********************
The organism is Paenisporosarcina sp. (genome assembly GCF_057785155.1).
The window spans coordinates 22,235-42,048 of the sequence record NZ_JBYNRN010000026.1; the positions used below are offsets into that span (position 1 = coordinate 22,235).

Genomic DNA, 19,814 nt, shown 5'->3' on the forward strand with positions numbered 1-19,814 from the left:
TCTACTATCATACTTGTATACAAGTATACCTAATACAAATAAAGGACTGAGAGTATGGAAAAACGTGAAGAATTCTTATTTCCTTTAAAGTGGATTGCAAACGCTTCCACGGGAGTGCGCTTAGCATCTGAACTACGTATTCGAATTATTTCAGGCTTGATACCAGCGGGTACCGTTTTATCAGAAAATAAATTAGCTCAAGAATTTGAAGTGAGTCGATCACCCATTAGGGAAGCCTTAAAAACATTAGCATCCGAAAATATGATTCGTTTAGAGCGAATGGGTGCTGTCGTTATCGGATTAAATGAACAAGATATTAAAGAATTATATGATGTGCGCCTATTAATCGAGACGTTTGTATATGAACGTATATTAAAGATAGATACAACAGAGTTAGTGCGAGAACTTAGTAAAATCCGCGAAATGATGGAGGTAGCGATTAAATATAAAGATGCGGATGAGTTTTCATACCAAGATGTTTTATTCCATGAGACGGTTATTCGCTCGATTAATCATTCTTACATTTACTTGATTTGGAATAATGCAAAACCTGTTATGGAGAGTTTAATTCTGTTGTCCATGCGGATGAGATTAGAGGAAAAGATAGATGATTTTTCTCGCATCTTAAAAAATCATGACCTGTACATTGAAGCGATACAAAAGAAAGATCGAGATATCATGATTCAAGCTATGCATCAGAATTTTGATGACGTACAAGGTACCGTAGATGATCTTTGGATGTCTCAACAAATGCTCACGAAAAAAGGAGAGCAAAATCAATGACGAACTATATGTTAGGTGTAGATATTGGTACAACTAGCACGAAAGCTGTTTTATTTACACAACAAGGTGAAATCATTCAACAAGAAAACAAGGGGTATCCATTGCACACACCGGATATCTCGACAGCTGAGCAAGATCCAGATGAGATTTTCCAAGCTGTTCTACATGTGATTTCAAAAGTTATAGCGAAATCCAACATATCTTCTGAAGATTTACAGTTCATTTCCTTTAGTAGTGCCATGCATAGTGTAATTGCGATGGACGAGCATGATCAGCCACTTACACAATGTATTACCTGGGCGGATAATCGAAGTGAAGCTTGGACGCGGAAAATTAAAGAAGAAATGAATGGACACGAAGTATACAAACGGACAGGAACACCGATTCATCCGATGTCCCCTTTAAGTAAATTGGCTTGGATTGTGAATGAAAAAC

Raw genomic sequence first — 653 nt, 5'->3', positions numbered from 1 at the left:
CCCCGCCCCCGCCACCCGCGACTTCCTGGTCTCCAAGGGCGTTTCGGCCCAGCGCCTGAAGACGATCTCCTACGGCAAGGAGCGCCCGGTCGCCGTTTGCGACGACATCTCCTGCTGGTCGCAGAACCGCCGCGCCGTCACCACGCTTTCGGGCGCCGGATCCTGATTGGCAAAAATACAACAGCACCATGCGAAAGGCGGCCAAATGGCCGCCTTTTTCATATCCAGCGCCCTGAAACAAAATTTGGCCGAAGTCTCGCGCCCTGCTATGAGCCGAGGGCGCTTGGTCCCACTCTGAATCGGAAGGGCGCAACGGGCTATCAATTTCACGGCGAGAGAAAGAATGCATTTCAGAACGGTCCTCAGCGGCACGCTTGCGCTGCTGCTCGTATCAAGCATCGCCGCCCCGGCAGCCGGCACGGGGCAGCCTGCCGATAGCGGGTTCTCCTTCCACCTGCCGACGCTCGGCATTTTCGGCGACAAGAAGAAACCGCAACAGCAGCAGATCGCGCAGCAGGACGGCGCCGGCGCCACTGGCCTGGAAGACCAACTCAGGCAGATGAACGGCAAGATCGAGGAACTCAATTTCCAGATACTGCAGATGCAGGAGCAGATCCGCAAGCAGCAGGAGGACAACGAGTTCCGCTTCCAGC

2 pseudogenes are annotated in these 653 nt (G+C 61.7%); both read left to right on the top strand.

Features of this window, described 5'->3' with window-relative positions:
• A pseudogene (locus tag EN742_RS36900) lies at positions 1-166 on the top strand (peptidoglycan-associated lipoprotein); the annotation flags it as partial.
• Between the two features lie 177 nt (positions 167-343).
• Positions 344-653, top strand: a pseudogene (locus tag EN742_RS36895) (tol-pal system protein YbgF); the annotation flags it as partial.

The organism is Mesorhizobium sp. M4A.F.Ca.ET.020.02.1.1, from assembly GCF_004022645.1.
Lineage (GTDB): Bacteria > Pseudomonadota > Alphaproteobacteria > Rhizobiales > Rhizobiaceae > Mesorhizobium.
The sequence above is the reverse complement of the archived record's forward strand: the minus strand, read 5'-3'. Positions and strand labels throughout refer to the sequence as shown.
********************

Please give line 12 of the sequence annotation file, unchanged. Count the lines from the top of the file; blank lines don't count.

The organism is Mesorhizobium sp. M4A.F.Ca.ET.020.02.1.1, from assembly GCF_004022645.1.